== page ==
Human rights impact assessments by companies do not necessarily take into account how negative impacts are experienced differently by children compared to adults. For example, air pollution might not be considered a severe impact of an operation for adults, but when considering children as a separate stakeholder, this becomes a severe negative impact for the company to consider and prioritise action.

Moreover, mitigation measures to address identified negative impacts might not adequately take into consideration how they may apply to children. For example, in the agricultural sector, the provision of PPE for workers can be an effective measure to mitigate workplace health and safety risks. However, these might not be sufficient to protect child workers, for example, because they are too big or they are in the wrong shape.

Finally, grievance mechanisms are also not tailored for use by children; for example, children are less likely than adults to use the phone to express a concern to strangers. A 2018 tool by UNICEF recommends that the process of creating and implementing child-sensitive operational-level grievance mechanisms involves children in their design and shaping, ensures that there is expertise on dealing with children and children’s rights at hand, and more.

Where we are now

While the integration of child rights considerations into HREDD by companies is still not common practice, the experiences of businesses which have tried to adopt this approach give us insight into what companies could achieve and what needs to happen next.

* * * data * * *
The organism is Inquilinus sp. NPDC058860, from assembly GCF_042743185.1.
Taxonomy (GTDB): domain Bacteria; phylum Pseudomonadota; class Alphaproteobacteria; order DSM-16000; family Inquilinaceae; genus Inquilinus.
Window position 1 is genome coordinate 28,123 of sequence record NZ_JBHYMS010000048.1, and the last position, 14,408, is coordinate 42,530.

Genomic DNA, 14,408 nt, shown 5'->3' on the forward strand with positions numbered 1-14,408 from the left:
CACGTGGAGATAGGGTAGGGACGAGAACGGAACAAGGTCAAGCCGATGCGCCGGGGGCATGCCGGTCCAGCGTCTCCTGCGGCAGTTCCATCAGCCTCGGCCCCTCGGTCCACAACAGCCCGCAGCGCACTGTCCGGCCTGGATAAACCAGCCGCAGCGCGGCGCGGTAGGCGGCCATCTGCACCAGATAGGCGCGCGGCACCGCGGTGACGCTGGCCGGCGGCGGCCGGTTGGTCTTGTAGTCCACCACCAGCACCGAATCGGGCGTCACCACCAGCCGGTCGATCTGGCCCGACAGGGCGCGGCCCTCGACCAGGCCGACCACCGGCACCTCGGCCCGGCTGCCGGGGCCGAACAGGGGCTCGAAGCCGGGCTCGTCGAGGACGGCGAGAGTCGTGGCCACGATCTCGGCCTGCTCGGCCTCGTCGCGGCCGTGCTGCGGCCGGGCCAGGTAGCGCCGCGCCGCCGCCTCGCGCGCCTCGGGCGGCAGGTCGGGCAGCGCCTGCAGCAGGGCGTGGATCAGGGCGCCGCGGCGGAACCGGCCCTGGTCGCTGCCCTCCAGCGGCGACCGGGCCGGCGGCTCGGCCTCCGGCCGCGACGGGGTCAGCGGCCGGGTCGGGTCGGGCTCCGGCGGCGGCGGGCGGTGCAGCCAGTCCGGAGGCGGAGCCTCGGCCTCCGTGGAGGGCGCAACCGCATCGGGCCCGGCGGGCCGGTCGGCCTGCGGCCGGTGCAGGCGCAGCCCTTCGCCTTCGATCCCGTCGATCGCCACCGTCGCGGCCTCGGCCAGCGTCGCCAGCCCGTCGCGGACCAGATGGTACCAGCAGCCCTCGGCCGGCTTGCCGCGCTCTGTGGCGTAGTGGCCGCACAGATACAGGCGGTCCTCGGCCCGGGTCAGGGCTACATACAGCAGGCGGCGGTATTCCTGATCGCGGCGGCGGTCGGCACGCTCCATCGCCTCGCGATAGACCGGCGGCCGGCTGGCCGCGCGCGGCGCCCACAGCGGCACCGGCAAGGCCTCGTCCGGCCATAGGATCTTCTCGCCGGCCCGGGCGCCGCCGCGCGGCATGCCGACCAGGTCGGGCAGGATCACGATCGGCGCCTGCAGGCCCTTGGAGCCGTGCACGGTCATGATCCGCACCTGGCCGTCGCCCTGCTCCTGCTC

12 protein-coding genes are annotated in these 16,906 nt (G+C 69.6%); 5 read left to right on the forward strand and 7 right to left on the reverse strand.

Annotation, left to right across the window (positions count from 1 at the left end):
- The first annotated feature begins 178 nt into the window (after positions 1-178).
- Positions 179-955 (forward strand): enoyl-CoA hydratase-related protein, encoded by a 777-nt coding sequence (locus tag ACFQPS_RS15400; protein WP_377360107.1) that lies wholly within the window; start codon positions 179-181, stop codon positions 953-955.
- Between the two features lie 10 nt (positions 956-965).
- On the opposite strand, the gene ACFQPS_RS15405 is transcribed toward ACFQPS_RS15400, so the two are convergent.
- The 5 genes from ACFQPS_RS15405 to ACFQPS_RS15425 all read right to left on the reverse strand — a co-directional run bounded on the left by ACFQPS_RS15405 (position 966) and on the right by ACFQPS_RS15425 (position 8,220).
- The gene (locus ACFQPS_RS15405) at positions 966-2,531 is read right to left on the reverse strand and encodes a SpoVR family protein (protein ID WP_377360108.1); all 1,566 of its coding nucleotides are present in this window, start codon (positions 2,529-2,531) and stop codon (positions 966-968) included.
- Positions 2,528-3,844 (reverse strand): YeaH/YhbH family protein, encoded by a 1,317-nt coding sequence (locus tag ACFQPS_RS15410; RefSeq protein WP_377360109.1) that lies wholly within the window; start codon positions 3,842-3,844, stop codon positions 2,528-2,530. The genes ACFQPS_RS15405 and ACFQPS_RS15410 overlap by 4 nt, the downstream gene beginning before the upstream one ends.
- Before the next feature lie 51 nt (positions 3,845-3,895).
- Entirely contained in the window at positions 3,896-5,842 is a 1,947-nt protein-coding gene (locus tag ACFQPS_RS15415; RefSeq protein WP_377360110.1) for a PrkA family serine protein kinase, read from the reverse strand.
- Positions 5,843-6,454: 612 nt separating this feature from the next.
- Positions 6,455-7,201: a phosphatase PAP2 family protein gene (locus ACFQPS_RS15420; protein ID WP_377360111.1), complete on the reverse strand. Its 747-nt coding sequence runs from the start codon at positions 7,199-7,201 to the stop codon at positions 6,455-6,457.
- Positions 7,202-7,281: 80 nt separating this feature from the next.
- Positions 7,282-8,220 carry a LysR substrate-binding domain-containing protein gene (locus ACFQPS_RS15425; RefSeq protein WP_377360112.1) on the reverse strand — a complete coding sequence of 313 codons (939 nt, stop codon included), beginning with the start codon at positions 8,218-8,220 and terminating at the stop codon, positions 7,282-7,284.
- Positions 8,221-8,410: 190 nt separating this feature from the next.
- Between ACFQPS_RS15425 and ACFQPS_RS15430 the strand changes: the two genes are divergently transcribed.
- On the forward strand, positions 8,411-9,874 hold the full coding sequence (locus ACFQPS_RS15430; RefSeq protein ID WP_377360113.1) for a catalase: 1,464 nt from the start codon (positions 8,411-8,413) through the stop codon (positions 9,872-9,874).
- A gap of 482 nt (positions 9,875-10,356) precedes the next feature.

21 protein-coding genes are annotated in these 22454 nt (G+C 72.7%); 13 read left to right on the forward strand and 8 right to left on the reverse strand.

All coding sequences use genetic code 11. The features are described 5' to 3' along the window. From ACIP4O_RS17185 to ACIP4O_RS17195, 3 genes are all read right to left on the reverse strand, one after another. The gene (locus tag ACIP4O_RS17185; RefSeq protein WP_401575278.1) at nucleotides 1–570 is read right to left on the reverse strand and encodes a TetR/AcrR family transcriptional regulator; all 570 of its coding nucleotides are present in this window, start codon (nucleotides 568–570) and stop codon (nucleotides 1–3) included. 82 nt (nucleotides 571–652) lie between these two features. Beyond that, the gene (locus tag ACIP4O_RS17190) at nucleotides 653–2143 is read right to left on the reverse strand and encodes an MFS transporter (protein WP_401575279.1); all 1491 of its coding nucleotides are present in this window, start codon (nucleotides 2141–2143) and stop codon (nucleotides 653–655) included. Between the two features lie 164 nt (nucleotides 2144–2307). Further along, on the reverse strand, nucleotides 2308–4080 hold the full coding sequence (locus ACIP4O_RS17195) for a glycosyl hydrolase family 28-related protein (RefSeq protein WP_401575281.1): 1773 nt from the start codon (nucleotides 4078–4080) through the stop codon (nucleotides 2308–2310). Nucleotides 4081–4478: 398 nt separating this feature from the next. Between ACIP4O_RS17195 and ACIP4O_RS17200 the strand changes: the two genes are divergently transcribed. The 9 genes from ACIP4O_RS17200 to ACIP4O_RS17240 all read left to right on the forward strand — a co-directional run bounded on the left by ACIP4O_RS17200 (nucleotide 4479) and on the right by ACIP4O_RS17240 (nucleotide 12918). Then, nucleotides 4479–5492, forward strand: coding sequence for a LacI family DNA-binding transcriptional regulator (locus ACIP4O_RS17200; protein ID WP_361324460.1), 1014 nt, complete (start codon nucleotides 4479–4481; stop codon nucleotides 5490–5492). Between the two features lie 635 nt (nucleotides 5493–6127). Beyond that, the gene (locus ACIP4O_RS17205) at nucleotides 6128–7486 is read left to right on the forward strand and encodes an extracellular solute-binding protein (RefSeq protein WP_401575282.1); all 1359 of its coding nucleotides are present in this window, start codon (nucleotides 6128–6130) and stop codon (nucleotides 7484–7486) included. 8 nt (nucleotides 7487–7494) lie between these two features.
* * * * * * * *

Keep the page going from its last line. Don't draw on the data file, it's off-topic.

At the Children’s Rights in Mandatory HR and Environmental Due Diligence webinar in February 2021, UN Global Compact Network UK member companies, twentyfifty and Marshalls shared their experience of integrating child rights into their work, from impact assessments to the wider business decisions. Key takeaways from their presentations include:

  • Considering children as distinct stakeholders in companies’ human rights impact assessments allows businesses to understand how children might experience impacts differently and therefore to better tailor their response to these impacts.
  • Consulting with children is valuable and important. However, this requires companies to pay attention to child protection and safeguarding. This can be overcome by collaborating with relevant local NGOs, UN agencies, and social workers.
  • National legislation and international standards play a critical role in helping businesses grapple with the complexities of human rights impacts and engage with these issues more thoughtfully and comprehensively. Legislation also enables for a level playing field among companies so that companies who try hard to uphold their responsibilities are not penalised.
  • Commitment to children’s rights from the top level of the company will ensure that effective action is taken across the whole business.